Brazos Bend State Park is just outside the Needville city limits along FM 762. Within its 5000 acre area it contains several unique ecological habitats. We go there to walk the trails and look at the wildlife. We go at different times of the year because the landscape and the wildlife constantly change.
And we go to watch birds.
Neither of us is an expert on this by any means. Ann is better at recalling the names than I am. When we go on the guided bird watching tours, we always learn a lot, and some of it sticks. Yesterday all we had was Ann’s Field Guide to Birds of North America, but we were finally able to figure out what those "real little birds" were: Gnatcatchers. Ann found it: Blue-grey Gnatcatcher (Polioptila caerulea) They are so active it’s hard to follow them with your binoculars. They must eat a lot of gnats to have that kind of energy. Either that or they use their energy efficiently. Ann pointed out that hummingbirds are 47% efficient in their energy intake to expenditure.
One thing we didn’t expect to see because they’re northern birds, is the American Robin (Turdus migratorius) but we found a whole flock of them. Then we discovered that their wintering range is in this general area and south, so there you go. An American Robin, you know, isn’t really a robin, it’s a thrush, but early colonists noticed the bird's red breast and likened it to the English Red Robin. So the name stuck.
What else did we see? One Great Blue Heron standing as stiff as a statue. White and Black Ibises (Ibi?), a couple of Cardinals, both female, something that looks like a sandpiper (it has a black ring around its neck) but we couldn’t figure it out, and coots, coots, coots. Coots breed in the fall. We saw several coot families. Their young have brown mottled feathering that probably serves as protective coloration. Mature coots are black.
In the early spring, the park is lush and green and the lakes are covered with algae and lily pads, in winter it looks stark by contrast. In early spring you can see nutria scampering around in the grassy plains. By late spring they have nearly all become alligator dinners. Alligators can be seen sunning themselves across the trails and lurking in the lakes in the spring and summer. In winter, they’re all but gone. Ann actually spooked one 4 year old that was lying on the bank of 40 Acre Lake.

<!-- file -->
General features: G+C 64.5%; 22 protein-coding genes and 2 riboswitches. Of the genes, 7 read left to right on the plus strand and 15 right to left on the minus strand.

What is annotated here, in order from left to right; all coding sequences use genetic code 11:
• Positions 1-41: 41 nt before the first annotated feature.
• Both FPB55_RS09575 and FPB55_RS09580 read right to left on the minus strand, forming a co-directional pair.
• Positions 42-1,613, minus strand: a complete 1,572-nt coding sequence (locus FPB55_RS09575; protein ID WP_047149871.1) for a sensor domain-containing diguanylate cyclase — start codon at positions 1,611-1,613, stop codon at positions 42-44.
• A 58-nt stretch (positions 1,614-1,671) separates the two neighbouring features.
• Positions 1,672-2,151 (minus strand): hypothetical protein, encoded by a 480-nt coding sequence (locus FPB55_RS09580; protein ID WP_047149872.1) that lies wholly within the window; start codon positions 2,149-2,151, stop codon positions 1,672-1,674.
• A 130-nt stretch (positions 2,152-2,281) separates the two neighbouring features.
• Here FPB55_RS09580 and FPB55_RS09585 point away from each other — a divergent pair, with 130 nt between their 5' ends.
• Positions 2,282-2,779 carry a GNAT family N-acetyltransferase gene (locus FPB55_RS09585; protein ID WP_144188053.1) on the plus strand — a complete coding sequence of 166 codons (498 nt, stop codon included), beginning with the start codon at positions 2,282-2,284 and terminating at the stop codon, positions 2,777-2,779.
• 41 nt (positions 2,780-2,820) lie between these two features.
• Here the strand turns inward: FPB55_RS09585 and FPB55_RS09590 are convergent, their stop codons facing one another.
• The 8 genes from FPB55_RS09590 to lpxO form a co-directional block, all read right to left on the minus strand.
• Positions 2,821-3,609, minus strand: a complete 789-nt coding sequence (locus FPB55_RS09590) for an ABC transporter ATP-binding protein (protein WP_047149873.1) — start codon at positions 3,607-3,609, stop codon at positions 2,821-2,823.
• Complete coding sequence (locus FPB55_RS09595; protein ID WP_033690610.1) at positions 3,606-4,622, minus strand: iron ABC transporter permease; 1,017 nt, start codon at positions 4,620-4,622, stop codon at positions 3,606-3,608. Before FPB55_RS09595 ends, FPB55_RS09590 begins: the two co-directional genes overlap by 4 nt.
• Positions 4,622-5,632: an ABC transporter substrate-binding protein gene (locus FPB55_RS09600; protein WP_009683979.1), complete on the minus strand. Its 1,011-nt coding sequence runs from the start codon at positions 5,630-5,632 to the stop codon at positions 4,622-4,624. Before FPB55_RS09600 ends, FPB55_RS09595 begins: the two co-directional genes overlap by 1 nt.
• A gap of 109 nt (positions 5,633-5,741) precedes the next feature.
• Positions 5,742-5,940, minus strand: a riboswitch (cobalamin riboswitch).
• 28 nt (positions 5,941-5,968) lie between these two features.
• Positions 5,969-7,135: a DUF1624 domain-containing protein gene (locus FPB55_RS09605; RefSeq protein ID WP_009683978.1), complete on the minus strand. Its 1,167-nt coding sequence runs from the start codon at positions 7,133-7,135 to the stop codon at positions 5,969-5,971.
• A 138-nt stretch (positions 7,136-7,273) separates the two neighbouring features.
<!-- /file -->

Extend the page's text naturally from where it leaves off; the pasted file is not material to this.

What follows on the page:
Alligators don’t hibernate per se. They dig holes in banks and lie in them, slow down their metabolism, but don’t sleep. Obviously. This 4 year old was out and about.
How do you tell how old an alligator is? Estimate the length from snout tip to eyes (usually the only part you can see). The number of inches is the number of years old the gator is.
It rained lightly off and on all morning but that only made the visit better because you see different things and different things happen. Where and when else do you see a black ibis sitting on a dead tree with its wings outstretched letting the wind dry them?
After we made the circuit around 40 Acre Lake I wanted to drive over to Elm Lake to see what it looked like in winter. Again, the greenery and algae was very much reduced. There is a big picnic area on the northern shore of the lake, and I noticed some by god brand new picnic tables and concrete pads had been recently installed. It doesn’t jive with all the news about Texas’s state park system being underfunded. Hopefully that’ll change in the next legislative session. My guess is the new facilities are the result of donations which Brazos Bend State Park gets a lot of. That and a great volunteer program.
We took a last look around then made the trip back to Ann’s house. The place was in utter chaos. The hospital had called and said that they were discharging Ann’s dad a day early. Beds needed to be taken apart and arrangements made.
Ann’s reality came crashing down on her.
I was glad she had the morning of escape and indulgence in something that she really likes to do. Ann is the best person I know. She's saving her dad's life.